“I always call it the Silicon Valley of real estate,” Aboudib said. “Think of Dubai as a startup. The purpose of these developers is to provide venture capital and supply so, one day, the city will become profitable on its own.”
Even forward-thinking leadership can’t ignore the flashing red lights of present day.
The city has added more than 21.5M SF of offices since 2012, and 8.5M SF of office is expected to come online in the next two years, according to Knight Frank. Office vacancy is up more than 5% over the last two years, while rents have fallen 9% over the last 12 months.
The current rate of residential development in Dubai — a 13% increase in supply by next year, bringing the city-state’s total to nearly 600,000 — is double what it actually needs, according to JLL.
Property values are down 27% from a 2014 peak, according to Middle Eastern consulting group ValuStrat. Dubai property experts don’t expect to see early signs of a recovery until at least 2022, according to a September Reuters poll.
“All sectors except residential which has reached the bottom, currently remain in the late downturn stage of their cycle, with further declines in rents and sale prices likely over the next 12 months,” JLL wrote in its third-quarter Dubai market report.
The real estate markets in other Middle Eastern cities aren’t performing any better. The office vacancy rate in Abu Dhabi, Dubai’s more conservative UAE sister city, rose to 27% in Q3. JLL pegs the city’s overall CRE market as somewhere between its point of fastest rental decline and bottoming out.
Saudi Arabia’s capital, Riyadh, where Crown Prince Mohammad bin Salman is putting significant investment in his effort to diversify his kingdom’s economy away from oil, has a similar problem of supply outstripping demand. Riyadh’s office rents were down 5% year-over-year in Q3, according to a Knight Frank market snapshot, and 2M SF of more offices are in the pipeline.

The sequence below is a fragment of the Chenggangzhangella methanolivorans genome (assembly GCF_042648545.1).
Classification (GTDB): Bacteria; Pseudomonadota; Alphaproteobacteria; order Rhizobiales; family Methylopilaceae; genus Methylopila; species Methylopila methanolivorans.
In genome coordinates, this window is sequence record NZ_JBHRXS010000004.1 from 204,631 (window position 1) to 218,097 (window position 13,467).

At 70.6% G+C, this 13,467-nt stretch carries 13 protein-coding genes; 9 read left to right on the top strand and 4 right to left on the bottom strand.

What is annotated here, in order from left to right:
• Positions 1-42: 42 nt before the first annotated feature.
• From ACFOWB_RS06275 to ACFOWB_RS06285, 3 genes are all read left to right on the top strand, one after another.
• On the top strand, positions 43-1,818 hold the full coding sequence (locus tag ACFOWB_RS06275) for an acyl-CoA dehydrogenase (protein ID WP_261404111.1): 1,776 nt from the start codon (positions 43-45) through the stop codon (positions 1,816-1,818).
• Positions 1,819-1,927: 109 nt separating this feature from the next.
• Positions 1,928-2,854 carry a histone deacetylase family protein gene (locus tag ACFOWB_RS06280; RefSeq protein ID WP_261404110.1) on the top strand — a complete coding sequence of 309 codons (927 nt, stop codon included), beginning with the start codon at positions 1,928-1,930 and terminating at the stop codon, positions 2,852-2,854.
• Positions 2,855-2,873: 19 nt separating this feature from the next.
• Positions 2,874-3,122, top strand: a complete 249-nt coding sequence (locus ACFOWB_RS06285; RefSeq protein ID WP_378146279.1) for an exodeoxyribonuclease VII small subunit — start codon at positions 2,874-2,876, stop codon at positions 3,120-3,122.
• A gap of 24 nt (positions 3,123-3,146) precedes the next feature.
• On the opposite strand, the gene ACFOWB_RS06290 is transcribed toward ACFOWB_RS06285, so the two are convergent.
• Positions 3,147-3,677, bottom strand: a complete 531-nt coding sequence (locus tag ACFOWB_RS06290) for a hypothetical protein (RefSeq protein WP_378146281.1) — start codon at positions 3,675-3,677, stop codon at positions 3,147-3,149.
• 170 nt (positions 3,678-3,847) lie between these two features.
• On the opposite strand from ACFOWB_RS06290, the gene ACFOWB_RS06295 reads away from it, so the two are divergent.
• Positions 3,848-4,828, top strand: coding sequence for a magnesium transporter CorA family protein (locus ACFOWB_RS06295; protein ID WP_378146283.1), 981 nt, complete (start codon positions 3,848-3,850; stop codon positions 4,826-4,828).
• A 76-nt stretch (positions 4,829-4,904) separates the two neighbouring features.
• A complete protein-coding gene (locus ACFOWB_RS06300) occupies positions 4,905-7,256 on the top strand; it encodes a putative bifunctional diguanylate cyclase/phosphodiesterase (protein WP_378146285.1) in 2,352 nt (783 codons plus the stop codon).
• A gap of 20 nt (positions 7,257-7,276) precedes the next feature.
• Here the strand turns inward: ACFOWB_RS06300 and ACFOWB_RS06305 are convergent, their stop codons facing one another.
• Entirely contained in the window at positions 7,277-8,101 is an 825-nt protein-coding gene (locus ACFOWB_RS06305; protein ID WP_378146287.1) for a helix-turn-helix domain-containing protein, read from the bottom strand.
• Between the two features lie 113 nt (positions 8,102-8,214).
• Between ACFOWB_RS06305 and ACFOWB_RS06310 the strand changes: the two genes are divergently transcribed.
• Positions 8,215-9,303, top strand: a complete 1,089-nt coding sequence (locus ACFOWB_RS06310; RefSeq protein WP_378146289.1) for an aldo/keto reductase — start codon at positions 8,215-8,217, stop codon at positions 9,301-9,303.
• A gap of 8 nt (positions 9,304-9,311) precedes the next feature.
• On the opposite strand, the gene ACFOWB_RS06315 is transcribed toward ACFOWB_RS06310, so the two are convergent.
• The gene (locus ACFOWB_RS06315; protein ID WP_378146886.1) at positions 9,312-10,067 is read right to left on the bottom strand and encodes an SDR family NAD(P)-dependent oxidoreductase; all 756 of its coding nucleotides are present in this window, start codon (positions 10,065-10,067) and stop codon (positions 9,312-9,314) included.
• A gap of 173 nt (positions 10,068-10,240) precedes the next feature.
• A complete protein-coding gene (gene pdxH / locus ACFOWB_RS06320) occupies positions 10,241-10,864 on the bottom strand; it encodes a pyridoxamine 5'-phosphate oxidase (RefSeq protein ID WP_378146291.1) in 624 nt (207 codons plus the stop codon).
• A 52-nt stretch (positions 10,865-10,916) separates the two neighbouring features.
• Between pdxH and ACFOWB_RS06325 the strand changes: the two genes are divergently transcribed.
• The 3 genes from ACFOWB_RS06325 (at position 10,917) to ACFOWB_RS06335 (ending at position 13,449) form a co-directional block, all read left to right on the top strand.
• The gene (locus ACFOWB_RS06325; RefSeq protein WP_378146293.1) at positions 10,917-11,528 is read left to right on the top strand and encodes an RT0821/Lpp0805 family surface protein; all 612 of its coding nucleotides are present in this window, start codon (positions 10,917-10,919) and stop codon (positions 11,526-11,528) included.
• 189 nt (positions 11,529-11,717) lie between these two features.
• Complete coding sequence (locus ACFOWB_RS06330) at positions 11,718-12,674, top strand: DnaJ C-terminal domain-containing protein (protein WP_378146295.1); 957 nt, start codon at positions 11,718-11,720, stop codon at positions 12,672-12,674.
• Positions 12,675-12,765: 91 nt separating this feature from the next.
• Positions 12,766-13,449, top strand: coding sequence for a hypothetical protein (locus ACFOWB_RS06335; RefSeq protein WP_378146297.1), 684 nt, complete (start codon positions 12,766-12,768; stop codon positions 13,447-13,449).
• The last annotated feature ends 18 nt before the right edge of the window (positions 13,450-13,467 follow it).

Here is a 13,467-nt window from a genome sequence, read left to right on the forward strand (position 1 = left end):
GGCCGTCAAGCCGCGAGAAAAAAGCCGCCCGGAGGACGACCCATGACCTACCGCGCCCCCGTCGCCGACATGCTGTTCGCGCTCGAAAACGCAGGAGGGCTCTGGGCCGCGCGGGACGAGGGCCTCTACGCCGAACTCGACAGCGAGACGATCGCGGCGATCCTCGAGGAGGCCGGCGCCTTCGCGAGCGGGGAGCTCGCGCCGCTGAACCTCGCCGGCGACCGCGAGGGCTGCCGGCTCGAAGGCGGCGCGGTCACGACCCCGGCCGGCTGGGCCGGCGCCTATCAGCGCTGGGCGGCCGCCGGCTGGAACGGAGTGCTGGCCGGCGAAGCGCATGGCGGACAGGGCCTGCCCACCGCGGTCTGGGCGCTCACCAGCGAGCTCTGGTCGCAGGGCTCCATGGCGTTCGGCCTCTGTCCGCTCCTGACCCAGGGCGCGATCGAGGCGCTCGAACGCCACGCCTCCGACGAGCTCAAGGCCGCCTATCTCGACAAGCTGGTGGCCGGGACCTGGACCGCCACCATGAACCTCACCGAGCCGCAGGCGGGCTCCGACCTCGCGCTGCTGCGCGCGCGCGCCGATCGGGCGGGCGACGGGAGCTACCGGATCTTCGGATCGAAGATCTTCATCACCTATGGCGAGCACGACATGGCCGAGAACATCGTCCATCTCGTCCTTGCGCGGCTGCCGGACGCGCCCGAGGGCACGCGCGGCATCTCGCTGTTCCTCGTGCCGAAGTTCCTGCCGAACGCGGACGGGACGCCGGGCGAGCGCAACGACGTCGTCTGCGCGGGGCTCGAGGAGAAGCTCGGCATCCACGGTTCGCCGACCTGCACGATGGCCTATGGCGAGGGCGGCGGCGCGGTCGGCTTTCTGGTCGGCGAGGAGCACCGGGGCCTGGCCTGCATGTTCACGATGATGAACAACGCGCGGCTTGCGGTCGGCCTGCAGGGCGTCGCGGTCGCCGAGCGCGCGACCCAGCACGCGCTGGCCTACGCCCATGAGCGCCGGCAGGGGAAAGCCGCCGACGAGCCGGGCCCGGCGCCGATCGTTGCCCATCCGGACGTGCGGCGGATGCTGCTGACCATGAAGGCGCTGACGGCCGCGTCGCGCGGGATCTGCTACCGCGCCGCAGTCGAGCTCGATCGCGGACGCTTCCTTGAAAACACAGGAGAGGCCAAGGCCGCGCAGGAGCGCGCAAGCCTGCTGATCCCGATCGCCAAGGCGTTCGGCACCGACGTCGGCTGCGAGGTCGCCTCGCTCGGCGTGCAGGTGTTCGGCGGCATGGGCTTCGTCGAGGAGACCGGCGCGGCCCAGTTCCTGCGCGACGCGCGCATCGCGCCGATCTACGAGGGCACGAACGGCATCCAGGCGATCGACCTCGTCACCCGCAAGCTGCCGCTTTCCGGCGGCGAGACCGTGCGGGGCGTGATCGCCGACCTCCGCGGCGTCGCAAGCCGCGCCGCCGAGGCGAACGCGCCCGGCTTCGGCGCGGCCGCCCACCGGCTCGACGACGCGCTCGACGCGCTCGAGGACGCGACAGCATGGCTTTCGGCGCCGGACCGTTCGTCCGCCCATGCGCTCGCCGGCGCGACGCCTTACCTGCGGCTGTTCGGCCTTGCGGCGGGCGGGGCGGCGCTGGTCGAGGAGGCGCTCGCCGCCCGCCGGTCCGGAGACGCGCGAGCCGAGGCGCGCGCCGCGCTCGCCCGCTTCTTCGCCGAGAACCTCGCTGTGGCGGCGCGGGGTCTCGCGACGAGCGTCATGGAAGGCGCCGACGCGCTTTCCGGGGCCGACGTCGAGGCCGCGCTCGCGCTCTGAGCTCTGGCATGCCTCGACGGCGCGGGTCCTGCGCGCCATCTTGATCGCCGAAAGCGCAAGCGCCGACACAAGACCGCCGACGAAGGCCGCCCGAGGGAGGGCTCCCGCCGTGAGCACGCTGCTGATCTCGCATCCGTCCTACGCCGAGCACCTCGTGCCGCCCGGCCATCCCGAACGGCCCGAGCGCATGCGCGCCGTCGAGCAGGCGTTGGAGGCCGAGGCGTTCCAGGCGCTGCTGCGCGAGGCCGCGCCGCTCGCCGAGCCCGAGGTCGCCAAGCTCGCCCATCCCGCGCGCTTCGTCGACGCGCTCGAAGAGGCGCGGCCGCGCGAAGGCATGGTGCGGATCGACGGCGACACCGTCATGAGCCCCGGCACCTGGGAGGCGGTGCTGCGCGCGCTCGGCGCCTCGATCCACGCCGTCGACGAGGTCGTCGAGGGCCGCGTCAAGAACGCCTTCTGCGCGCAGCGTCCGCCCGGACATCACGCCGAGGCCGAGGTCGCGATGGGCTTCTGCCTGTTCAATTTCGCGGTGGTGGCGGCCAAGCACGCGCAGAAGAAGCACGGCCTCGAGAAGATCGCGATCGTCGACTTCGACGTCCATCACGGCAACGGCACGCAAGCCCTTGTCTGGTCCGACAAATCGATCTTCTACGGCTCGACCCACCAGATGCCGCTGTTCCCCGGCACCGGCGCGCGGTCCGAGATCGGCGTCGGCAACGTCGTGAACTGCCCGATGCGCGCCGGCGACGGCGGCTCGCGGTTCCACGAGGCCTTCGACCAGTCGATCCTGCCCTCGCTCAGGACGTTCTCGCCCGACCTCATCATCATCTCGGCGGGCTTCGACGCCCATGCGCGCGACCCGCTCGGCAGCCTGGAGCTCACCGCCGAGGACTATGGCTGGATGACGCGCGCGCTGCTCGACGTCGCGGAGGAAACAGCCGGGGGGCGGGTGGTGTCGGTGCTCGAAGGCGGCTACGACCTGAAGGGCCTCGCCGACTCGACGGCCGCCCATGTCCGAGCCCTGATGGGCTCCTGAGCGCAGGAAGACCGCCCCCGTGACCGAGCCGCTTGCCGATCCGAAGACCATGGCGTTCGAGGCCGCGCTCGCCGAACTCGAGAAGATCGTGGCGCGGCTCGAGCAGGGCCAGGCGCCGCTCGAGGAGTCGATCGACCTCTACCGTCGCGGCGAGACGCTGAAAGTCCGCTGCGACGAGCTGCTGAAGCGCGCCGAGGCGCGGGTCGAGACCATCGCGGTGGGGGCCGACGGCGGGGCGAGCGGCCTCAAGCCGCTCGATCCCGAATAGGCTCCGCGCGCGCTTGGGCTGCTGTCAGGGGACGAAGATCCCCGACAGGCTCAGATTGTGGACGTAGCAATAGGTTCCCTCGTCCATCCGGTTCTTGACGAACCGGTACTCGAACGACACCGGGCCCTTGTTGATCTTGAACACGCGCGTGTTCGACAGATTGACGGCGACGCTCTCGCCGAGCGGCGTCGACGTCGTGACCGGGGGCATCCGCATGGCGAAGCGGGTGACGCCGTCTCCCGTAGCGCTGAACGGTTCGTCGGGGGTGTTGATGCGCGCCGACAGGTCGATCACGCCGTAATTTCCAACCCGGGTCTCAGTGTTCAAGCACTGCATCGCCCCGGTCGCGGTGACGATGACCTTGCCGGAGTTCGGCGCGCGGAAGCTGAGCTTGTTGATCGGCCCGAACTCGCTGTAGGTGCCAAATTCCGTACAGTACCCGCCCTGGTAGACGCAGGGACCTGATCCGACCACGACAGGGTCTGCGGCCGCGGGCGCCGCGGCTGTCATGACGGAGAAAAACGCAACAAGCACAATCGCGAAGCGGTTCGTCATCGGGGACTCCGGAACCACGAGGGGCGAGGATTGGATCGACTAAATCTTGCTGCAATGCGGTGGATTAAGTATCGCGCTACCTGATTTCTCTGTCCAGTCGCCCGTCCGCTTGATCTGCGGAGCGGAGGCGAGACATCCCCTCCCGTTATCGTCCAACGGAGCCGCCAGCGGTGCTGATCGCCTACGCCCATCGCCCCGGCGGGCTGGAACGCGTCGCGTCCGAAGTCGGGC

A little more than two years out from hosting the FIFA World Cup, Doha, Qatar, is in its own building boom before it shows itself off to global soccer fans. By the end of 2020, developers are slated to add nearly 4M SF of office to the city’s current 15M SF inventory, according to ValuStrat. The Class-A office sector already has a 30% availability rate, Cushman & Wakefield reports.
Dubai is also the most liberal major Arabian Peninsula market, allowing liquor consumption and women to wear more Western clothing. Its neighbors are accused of human rights abuse, like Qatar’s reported exploitation of hundreds of thousands of workers in the lead-up to the 2022 World Cup.
Despite receiving praise for his reformations like allowing women to drive, Saudi Arabia’s MBS has also led an “unprecedented government crackdown” on activists, Human Rights Watch reports, and his government infamously carried out the torture and killing of Washington Post journalist Jamal Khashoggi.
“It just doesn’t seem likely a legitimate regional competitor to Dubai will emerge in at least the next decade,” CBRE Middle East Managing Director Nicholas Maclean said.
That doesn’t mean Dubai’s real estate market is on solid footing.
DAMAC Properties Chairman Hussain Sajwani, one of Dubai’s largest developers, in October accused rival developer Emaar of dumping too much supply in the market and called for as much as a two-year moratorium on residential construction. Sajwani continues to stress the market is heading for trouble if rampant building continues.
“The glut of supply we have, or we are going to have, will have an impact on the market,” Sajwani said last Wednesday at a CNBC panel in Abu Dhabi. “It’s the greediness of developers.”
The sheikh appears to be listening.
Sixty-one years after Sheikh Rashid began his modernization push, his son is feeling the first pushback.
“Real estate projects need to control their pace to bring added value to the national economy so as not to become a burden and a source of imbalance in our economic process,” Sheikh Mohammed wrote in an Aug. 31 letter to Emiratis.
Shortly after, the sheikh formed a committee on real estate planning to keep supply and demand in check.
The Higher Committee for Real Estate Planning is headed by the sheikh’s son, Maktoum bin Mohammed Al Maktoum, and filled out by leaders from government- or semi-government-owned firms like Nakheel and Emaar.
“The new committee aims to ensure proper coordination between developers to produce the optimal level of real estate supply to maintain market attractiveness,” a Dubai Economic Office spokesperson said in a statement.